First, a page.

Luther was able to rouse and mobilise, aided by the printing press, which revolutionised the speed of communication and the culture of pamphlets where literally anyone could publish an opinion - the Internet and social media of their day.

There was a banking collapse too, not unlike our recent one. German Banks insisted on getting their money back from what they lent to the church diocese.

Funds that could no longer be raised from indulgences went instead to rents, causing brutal austerity for peasants and social unrest.

They had the Holy Roman Empire. Today, we have the EU based on the treaty of Rome. There was a fear of the Holy Roman Empire breaking up. We have the threat of Brexit now looming large.

Europe of the sixteenth century had a huge fear too of an Ottoman Empire determined to spread a radical Islam through Jihad. Similar too to today with“a fear of Islamic State with its brand of Radical Islam and its terrorist Jihad”, says Farrell.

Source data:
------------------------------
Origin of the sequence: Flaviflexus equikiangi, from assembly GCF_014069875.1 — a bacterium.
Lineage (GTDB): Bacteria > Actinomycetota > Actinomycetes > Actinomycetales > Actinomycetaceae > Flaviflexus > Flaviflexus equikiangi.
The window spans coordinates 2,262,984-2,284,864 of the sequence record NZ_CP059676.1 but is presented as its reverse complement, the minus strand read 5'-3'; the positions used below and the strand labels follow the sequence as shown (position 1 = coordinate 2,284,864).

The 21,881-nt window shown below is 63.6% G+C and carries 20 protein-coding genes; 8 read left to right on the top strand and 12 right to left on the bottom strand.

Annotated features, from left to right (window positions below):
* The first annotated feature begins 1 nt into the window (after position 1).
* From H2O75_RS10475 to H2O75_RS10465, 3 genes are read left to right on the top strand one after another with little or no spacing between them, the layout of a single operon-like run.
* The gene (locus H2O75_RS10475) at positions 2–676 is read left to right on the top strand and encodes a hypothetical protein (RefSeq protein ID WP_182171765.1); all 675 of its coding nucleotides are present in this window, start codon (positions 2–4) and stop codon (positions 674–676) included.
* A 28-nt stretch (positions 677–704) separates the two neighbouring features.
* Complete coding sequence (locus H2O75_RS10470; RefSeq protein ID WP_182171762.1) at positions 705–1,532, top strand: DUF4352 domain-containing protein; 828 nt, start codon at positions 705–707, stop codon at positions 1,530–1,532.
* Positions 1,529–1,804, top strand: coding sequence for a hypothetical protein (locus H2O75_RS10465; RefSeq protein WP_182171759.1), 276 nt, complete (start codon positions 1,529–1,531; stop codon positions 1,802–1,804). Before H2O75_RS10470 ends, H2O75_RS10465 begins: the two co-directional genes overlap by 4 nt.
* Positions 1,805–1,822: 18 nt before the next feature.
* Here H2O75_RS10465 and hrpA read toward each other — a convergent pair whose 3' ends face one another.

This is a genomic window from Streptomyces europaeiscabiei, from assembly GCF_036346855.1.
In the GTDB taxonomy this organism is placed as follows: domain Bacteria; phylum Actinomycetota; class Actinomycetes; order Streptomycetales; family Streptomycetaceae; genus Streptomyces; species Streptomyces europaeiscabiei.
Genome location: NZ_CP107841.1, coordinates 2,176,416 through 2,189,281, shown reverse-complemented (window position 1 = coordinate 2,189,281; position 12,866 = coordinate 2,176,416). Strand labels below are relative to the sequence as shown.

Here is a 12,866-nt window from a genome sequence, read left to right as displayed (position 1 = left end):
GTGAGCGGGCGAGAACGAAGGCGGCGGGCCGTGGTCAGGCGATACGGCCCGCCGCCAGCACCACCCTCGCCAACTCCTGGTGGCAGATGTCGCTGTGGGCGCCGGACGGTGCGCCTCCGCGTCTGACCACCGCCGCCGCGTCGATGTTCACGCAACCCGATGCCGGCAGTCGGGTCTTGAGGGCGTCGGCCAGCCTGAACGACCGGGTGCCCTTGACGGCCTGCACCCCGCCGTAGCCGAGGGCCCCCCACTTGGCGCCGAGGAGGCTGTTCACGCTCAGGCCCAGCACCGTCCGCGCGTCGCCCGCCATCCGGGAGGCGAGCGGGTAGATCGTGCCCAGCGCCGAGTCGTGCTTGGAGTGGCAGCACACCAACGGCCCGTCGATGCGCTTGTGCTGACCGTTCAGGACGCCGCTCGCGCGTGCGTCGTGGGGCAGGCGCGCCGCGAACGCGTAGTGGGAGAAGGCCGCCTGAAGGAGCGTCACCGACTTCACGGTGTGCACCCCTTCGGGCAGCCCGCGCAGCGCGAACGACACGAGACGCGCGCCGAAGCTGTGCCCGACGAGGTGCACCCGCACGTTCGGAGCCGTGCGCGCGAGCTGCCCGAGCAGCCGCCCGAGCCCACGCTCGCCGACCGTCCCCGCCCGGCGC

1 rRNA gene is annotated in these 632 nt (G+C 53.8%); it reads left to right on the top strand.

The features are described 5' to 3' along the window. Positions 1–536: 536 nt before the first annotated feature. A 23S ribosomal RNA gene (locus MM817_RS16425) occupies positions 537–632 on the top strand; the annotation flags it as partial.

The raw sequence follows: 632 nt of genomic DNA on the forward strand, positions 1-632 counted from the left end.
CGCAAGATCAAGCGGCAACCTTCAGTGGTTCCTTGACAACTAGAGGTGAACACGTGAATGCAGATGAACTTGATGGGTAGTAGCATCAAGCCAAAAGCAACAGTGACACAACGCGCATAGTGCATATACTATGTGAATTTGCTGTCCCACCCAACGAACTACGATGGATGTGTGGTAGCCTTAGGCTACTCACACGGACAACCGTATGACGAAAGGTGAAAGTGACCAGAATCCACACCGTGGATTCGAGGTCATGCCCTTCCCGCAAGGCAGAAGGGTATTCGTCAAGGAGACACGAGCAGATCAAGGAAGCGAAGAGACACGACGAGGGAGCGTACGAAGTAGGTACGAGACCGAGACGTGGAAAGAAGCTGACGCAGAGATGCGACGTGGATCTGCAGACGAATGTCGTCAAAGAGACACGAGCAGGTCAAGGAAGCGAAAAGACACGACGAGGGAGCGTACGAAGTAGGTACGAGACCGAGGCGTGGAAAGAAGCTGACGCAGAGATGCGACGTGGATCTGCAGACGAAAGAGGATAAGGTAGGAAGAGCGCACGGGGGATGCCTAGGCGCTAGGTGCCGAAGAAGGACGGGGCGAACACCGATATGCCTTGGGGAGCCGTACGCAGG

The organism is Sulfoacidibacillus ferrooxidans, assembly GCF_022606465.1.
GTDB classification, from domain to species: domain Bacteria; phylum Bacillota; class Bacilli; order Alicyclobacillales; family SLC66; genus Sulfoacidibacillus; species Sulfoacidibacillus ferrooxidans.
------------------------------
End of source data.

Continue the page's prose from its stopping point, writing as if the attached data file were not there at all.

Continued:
The play coming from the border counties also inspired a discussion event around its themes in the Glens Centre, Leitrim where the playwright spoke on a panel organised by a cross border project “Across the lines” based in Manorhamiliton.

The cross community program funded by the International Fund for Ireland builds on cross border connections and works with partner arts and community organisations in North Leitrim and Fermanagh.

Returning to the playwright Gerry Farrell, is he looking forward to getting out on the road with his play?

It’s obvious he’s delighted that his writing and history can make an impact in everyday life. He recalls warmly how on his last outing he was stopped on the street by a local shop keeper opposite the theatre who was keen to share with him how “no play that she saw had roused so much discussion for weeks in the butchers!” Strong praise indeed.

The First Protestant stars Michael Roper and Gerry Farrell, directed by Prin Duignan. It will play the Dock Theatre Carrick-on-Shannon January 18 and Smock Alley Theatre Dublin from January 23 to 26.

Tickets can be got online or by phoning the box office at theatres.